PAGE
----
The Rule 4 Draft, or First-Year Player Draft, is a little under a month away (June 5-7) and has been the case, those three days in June will arguably be the most important days of the year for the Chicago Cubs. The front office will make trades before and after the deadline in order to inject more talent into the system. The draft, however, is viewed by many in the Cubs’ front office as their ‘Super Bowl.’
The Cubs system is viewed as being position-player rich and pitching poor. The top talent in the systems that projects as having impact potential at the Major League level is mostly position players. The Cubs have several pitchers in the organization that can be projected as big league starters (Pierce Johnson, Kyle Hendricks, C.J. Edwards, Rob Zastryzny, Eric Jokisch) while what many feel is the top pitching prospect in the system (C.J. Edwards) might end up as a reliever due to his body-type and questions about durability. There are intriguing arms in the lower levels of the system (Duane Underwood, Paul Blackburn, Jen-Ho Tseng, James Pugliese, Daury Torrez, Dillon Maples) that remain several years away from being big league ready. And not only must the Cubs guide them through the minors in order to continue their development, the front office must hope that each one stays healthy.
The front office has added pitching to the system over the last three drafts. The last year under the previous administration with Tim Wilken calling the shots in the draft started the ball rolling and Jason McLeod and his staff, under Theo Epstein and Jed Hoyer, have picked up where Wilken left off and have not only drafted well, but made solid recommendations to the front office in which players should be targeted from other organizations in trades.
With the lack of projectable, top of the rotation pitchers in the system, many of the experts felt the Cubs would take a pitcher with their first pick in the draft the last two years. Instead, the front office decided OF Albert Almora and 3B Kris Bryant were the best players on the board at the time and selected position players the last two years then used a majority of their picks in rounds 2-15 to add pitching to the organization. And that could end up being the case again this June.
The baseball side of the Cubs’ front office has said time and time again they envy the Cardinals organization and are trying to build the same system for the Cubs. That is kinda of ironic, considering most feel the Cardinals used the Red Sox’s blueprint setup by Epstein, Hoyer and McLeod as the model in which to build what many consider the best organization in the game.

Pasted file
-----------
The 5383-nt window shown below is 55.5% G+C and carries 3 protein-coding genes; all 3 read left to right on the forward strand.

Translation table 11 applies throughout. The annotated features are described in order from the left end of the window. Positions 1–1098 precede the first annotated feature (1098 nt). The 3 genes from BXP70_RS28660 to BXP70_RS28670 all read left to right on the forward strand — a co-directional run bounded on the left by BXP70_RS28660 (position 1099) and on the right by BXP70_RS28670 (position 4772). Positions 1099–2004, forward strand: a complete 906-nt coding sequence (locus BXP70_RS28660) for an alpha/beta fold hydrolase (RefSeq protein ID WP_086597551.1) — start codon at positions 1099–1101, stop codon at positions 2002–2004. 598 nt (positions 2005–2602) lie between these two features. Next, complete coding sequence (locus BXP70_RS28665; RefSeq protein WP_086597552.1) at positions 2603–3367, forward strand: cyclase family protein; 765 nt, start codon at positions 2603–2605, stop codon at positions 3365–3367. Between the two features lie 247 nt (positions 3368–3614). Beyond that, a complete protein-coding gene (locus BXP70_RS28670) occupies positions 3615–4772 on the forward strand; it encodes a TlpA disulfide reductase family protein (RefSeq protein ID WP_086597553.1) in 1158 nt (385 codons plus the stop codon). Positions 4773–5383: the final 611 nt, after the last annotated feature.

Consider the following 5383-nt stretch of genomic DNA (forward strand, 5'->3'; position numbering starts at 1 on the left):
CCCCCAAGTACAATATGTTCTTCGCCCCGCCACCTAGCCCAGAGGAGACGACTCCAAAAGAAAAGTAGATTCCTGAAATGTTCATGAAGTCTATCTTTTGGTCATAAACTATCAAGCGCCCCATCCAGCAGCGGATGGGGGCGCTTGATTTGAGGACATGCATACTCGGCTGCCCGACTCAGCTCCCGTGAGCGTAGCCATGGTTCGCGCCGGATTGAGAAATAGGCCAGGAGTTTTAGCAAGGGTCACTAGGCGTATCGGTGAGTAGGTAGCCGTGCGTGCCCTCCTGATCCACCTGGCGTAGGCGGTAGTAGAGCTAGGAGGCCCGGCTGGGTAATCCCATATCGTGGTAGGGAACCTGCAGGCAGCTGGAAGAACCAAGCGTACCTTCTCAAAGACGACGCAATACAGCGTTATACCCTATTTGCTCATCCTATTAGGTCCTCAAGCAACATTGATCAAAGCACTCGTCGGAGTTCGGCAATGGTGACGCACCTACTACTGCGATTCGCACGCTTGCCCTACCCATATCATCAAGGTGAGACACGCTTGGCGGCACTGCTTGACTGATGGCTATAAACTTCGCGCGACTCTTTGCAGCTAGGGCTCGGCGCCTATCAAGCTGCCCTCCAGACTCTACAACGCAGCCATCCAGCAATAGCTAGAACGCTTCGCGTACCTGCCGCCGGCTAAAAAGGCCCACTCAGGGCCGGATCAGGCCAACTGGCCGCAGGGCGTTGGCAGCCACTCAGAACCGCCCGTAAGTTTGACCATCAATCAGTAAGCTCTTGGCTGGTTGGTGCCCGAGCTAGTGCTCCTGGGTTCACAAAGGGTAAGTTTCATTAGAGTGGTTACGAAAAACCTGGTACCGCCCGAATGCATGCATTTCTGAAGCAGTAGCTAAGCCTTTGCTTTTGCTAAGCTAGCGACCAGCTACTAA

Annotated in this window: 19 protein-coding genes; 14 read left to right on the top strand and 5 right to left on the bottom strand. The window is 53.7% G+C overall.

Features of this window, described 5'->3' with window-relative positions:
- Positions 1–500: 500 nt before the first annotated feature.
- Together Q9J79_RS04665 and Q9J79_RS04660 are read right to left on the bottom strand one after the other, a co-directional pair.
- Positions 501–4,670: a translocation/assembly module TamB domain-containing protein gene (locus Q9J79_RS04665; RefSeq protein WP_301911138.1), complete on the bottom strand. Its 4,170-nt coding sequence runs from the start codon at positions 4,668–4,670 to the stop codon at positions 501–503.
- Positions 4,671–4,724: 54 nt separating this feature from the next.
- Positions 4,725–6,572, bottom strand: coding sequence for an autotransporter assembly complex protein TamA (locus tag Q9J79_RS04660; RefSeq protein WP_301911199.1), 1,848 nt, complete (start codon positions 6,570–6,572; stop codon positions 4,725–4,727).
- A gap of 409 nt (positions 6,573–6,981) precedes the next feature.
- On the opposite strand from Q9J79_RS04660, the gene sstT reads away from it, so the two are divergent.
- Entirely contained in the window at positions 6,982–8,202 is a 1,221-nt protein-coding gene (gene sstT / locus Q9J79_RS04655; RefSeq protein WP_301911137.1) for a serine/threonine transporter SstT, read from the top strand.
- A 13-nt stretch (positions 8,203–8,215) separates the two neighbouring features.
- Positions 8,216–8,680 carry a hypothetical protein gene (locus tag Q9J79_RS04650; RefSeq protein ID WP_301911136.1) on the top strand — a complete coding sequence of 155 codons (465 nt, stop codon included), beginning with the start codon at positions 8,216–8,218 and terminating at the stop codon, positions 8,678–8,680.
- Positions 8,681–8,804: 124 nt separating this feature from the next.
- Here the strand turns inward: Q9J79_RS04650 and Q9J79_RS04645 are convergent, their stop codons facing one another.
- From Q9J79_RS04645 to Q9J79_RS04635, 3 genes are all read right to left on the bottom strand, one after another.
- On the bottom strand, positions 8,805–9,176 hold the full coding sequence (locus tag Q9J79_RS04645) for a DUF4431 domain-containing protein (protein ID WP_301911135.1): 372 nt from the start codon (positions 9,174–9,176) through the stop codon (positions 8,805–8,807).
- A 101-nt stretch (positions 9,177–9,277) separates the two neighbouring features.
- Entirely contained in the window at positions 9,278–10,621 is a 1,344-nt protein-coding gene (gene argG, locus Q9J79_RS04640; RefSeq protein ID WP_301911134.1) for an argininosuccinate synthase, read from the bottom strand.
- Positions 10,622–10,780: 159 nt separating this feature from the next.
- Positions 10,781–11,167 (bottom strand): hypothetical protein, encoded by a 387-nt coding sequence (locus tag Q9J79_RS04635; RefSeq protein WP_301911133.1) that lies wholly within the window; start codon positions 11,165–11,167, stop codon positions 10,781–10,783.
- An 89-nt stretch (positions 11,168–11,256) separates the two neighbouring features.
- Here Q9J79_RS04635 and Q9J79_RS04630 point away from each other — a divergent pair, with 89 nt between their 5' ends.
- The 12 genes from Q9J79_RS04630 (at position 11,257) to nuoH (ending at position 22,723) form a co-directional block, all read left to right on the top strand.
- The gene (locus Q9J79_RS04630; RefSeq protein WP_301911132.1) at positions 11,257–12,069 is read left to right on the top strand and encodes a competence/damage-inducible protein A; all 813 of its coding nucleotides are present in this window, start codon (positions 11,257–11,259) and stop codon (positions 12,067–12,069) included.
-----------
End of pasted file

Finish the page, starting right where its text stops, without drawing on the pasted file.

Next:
Patrick Mooney recently caught up Theo Epstein and asked him about the upcoming draft. Mooney reiterated the front office’s philosophy, when it comes to the draft, is to take a position player (or a bat) with the first round pick because “bats are the least-risky bets.” The upcoming draft is believed to be very deep in pitching with not as much projectable impact talent on the position player side.
Theo Epstein told Patrick Mooney, “We’re just going to take the best player, regardless of position, the best investment and the best bet on a player’s career. I think there’s tremendous pitching depth in this class. I think it’s more depth that elite, per se. But we should come out with a pretty good pitching haul, we hope, when it’s all said and done.” And according to Mooney’s report, the upcoming draft is “viewed as a thin class for the college position players the Cubs would ideally like to target.” Epstein expanded on his comment about the draft to the Tribune’s Mark Gonzales. Epstein said, “There are always secrets, who you like, who you don’t like. The industry consensus is very rarely one team’s consensus as well. You put up the top names. Ask any given team. Those they like and don’t like but you won’t reveal that. All that matters is who you pick when they’re available.”
According to the report from Comcast SportsNet, “industry sources suggest more than a dozen players are still on their first round radar.” The Cubs have watched LHP Carlos Rodon, RHP Jeff Hoffman before his injury, RHP Tyler Kolek and LHP Brady Aiken. Mooney reported the Cubs are “seriously considering” all four of those pitchers. The Cubs are also thought to be very high on Alex Jackson, the high school catcher and outfielder from Rancho Bernardo High in San Diego.
The Cubs were believed to like RHP Jeff Hoffman, according to the Tribune, Hoffman “intrigued” the Cubs. Hoffman is who Jim Callis believes the Cubs will select with the fourth pick, if he is healthy. Callis thought Hoffman had pushed past Rodon until his arm soreness forced him to miss time. Jonathan Mayo feels if Brady Aiken is still around, the Cubs will select the high school southpaw, also from the San Diego area.
While the slotting might differ from publication to publication and expert to expert, the general consensus is the top 10 players in the upcoming draft are: LHP Brady Aiken, RHP Tyler Kolek, LHP Carlos Rodon, C/OF Alex Jackson, RHP Jeff Hoffman, RHP Tyler Beede, RHP Aaron Nola, SS Nick Gordon, LHP Kyle Freeland and OF Bradley Zimmer.
There are several pitchers among the players that could be selected in the top third of the draft. And there are arms that project as top of the rotation starters at the big league level that could have an impact on an organization for the next decade. Will the Cubs take a pitcher with the fourth pick? Or for the third straight draft, will the Cubs take a chance on the safer investment and select a position player in the first round?
Over the next month, leading up to the draft on June 5, the CCO will provide profiles on the players the Cubs could select with the first round pick, as well as a few players the Cubs could draft in the second round.